The echoes of Stonehaven's decline are also in the second air--the clink of beer bottles against the pilings of the town wharf, the roaring endeavor of tractors pushing mobile homes into place, hammers nailing sheet metal onto the sides of shacks to protect against the winter wind, the minuscule scuttle and twirl of spiders busy at their webs in the trash-littered hallways of Charlie Feavey's Stonehaven House Hotel. The world's noise outlives all the generations that made it. In this vast and imperishable archive of every sound ever made, from the beginning of time until the present moment, the voices of animals are understood by those mortals endowed with the gift of listening.
Bentley Ellicott could hear the second air. That was the reason he started wandering off into the woods when he was three, exasperating McGraw, the police chief. McGraw was a tall, bulky man with a weather-burned face and gray eyes. He spoke with the reserve common to people on the northern coast. He was sensible--whether he and his two deputies were called to rescue a dog in a culvert or to disarm a deranged man with a gun. People in Stonehaven relied on McGraw. He was as predictably steady as the rising of the sun. His wife was a heavy, tired woman who worked at the sardine cannery.
McGraw never talked about the dark disenchantment that had possessed his heart since he was thirteen years old. It wasn't anybody's business.
He had had a happy childhood. His parents were religious, and McGraw grew up nestled in their faith. He believed no harm could come to him if he was good, because God loved him. He memorized long passages from the Bible and behaved himself. Then, when he was thirteen, his father abruptly left home and moved into the house trailer of a slatternly woman named Grace Wood-house. They had a child. McGraw's mother went mad. She prattled incessantly about the enigma of God's ways and hanged herself in the garage.
McGraw's world blew apart. He never spoke to his father again. He finished his adolescence knowing that faith was a lie. There was no God. The world was chaos and people's lives were haphazard. Everything McGraw had experienced as a policeman confirmed his agnostic view of reality. As others saw him, he was a quiet, strong man. As he saw himself, he had been a gullible boy who had had to retrain himself in skepticism in order to survive as an adult.
Bentley Ellicott reminded the police chief of how he had been when he was eight. There was, to McGraw, a childish arrogance in Bentley's whooping confidence, in his stubborn refusal to be cowed by his handicap, or by the tragedy of his mother's death and his father's withdrawal. The kid acted as if he believed that some benevolence were watching over him. McGraw disliked Bentley with all the power of self-contempt. He yearned for a cataclysm that would shock the boy out of his confidence. The police chief wanted to see Bentley get his comeuppance.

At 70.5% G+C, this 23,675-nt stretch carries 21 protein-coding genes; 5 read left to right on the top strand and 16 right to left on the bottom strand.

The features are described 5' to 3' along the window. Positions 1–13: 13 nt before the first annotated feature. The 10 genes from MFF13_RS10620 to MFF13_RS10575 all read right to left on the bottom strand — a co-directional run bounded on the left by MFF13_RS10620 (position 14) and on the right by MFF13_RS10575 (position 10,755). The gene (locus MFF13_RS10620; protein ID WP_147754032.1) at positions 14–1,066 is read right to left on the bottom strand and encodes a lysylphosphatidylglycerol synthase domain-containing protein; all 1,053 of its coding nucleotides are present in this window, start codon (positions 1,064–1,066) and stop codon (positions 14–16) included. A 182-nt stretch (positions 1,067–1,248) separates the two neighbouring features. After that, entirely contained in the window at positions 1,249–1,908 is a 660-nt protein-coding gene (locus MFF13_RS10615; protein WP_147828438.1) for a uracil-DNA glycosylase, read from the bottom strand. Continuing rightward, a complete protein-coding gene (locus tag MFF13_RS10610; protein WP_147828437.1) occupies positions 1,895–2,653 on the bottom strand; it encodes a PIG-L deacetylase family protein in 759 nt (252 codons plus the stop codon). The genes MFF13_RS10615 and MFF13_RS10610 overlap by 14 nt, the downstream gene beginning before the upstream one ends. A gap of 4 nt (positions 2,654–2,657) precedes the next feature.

Bentley tried to avoid him. He knew that McGraw was not his friend.
Neither McGraw nor anybody else could have possibly known the truth about Bentley. Nobody would have believed it anyway.
If Bentley had lived in that older, wiser time of the world, people in Stonehaven would have assumed that he could ravel up the pain of childbirth if he wanted to, and could tell which heron standing on the mud flats was a transfigured king. He would have been instructed by old, one-eyed men who had survived many battles. They would have blessed him with handfuls of dust and given him an amulet. Wonder-workers would have clearly seen the darkening of the world in smoke and water. Everybody would have understood what was happening. They would have known what Bentley was.
Bentley Ellicott was a child born with the memory of another, perfect childhood. In his daydreams he remembered as an old traveler remembers a land beyond the mists of the sea where he had known untroubled love and perfect happiness. He remembered a perpetual noon that needed no sun for its shining. He had played then with countless children from ages gone, never wearying, never bored, never reproached. He had danced in a grove with the robed masters of all knowledge. He had spoken in poems, and he had a golden apple.
He hadn't been sad when they had called him away and loaned him the heart that had been borne in the world by a thousand mortals before him. He knew that the heart had returned a thousand times. All souls always came back when their moments of mortal life were done.
Bentley remembered being born. He remembered floating up from the depths of a grotto toward the rose-colored light of future existence. The hovering cavern angel stopped him but laid no finger on Bentley's lips. Instead, he was told about his great and ominous destiny and given a final instruction: Don't tell your secret unless you are offered love sealed in silence, or unless someone recognizes what you really are.
The instant he was born, the imperfection of the mortal condition seized him. His life was flawed now; he was afraid of death.
Bentley also was given powers, ones that no ordinary mortal possessed. The horseshoe crabs, who are th...

From Library Journal:

In the vein of works by Tolkien and Terry Brooks, Prince Ombra is a basic fantasy of good vs. evil. Its twist is that the champion of good is a crippled eight-year-old boy. LJ's reviewer found that the author "combines the measured phrase of legends with the chaos of modern life in fascinating juxtaposition" (LJ 11/15/82).
Copyright 1994 Reed Business Information, Inc.